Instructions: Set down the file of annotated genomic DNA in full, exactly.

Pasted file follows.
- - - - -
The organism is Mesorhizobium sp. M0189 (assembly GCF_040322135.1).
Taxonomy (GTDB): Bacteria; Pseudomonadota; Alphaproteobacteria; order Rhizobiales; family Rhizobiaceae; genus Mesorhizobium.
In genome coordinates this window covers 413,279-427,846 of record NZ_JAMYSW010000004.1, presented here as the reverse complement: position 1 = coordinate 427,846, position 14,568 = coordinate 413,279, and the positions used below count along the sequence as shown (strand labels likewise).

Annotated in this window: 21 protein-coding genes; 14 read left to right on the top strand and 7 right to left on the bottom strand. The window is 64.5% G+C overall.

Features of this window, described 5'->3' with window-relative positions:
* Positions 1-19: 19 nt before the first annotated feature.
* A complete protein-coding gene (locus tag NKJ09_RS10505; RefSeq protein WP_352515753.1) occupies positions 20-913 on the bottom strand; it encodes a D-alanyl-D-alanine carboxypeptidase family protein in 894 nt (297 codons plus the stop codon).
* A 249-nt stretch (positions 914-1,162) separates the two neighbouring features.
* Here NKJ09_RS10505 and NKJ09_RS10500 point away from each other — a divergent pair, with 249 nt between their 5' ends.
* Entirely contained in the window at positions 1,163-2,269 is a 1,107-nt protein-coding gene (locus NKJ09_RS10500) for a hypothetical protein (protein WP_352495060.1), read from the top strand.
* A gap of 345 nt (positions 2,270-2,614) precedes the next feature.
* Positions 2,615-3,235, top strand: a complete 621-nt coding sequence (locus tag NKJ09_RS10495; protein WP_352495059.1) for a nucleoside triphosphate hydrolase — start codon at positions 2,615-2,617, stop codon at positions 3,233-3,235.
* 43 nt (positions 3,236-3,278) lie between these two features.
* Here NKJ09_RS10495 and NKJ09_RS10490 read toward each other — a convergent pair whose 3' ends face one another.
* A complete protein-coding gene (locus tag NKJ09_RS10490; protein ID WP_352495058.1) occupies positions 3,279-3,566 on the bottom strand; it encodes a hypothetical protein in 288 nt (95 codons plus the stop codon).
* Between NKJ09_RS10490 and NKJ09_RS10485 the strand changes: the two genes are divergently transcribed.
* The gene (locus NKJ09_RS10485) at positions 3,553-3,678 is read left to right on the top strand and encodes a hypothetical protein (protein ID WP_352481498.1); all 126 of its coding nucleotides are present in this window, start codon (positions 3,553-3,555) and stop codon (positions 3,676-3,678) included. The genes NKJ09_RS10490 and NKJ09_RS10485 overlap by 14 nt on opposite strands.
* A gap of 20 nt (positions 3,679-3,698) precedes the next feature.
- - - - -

The organism is Mesorhizobium sp. M0189 (assembly GCF_040322135.1).
Taxonomy (GTDB): Bacteria; Pseudomonadota; Alphaproteobacteria; order Rhizobiales; family Rhizobiaceae; genus Mesorhizobium.
In genome coordinates this window covers 413,279-427,846 of record NZ_JAMYSW010000004.1, presented here as the reverse complement: position 1 = coordinate 427,846, position 14,568 = coordinate 413,279, and the positions used below count along the sequence as shown (strand labels likewise).

Annotated in this window: 21 protein-coding genes; 14 read left to right on the top strand and 7 right to left on the bottom strand. The window is 64.5% G+C overall.

Features of this window, described 5'->3' with window-relative positions:
* Positions 1-19: 19 nt before the first annotated feature.
* A complete protein-coding gene (locus tag NKJ09_RS10505; RefSeq protein WP_352515753.1) occupies positions 20-913 on the bottom strand; it encodes a D-alanyl-D-alanine carboxypeptidase family protein in 894 nt (297 codons plus the stop codon).
* A 249-nt stretch (positions 914-1,162) separates the two neighbouring features.
* Here NKJ09_RS10505 and NKJ09_RS10500 point away from each other — a divergent pair, with 249 nt between their 5' ends.
* Entirely contained in the window at positions 1,163-2,269 is a 1,107-nt protein-coding gene (locus NKJ09_RS10500) for a hypothetical protein (protein WP_352495060.1), read from the top strand.
* A gap of 345 nt (positions 2,270-2,614) precedes the next feature.
* Positions 2,615-3,235, top strand: a complete 621-nt coding sequence (locus tag NKJ09_RS10495; protein WP_352495059.1) for a nucleoside triphosphate hydrolase — start codon at positions 2,615-2,617, stop codon at positions 3,233-3,235.
* 43 nt (positions 3,236-3,278) lie between these two features.
* Here NKJ09_RS10495 and NKJ09_RS10490 read toward each other — a convergent pair whose 3' ends face one another.
* A complete protein-coding gene (locus tag NKJ09_RS10490; protein ID WP_352495058.1) occupies positions 3,279-3,566 on the bottom strand; it encodes a hypothetical protein in 288 nt (95 codons plus the stop codon).
* Between NKJ09_RS10490 and NKJ09_RS10485 the strand changes: the two genes are divergently transcribed.
* The gene (locus NKJ09_RS10485) at positions 3,553-3,678 is read left to right on the top strand and encodes a hypothetical protein (protein ID WP_352481498.1); all 126 of its coding nucleotides are present in this window, start codon (positions 3,553-3,555) and stop codon (positions 3,676-3,678) included. The genes NKJ09_RS10490 and NKJ09_RS10485 overlap by 14 nt on opposite strands.
* A gap of 20 nt (positions 3,679-3,698) precedes the next feature.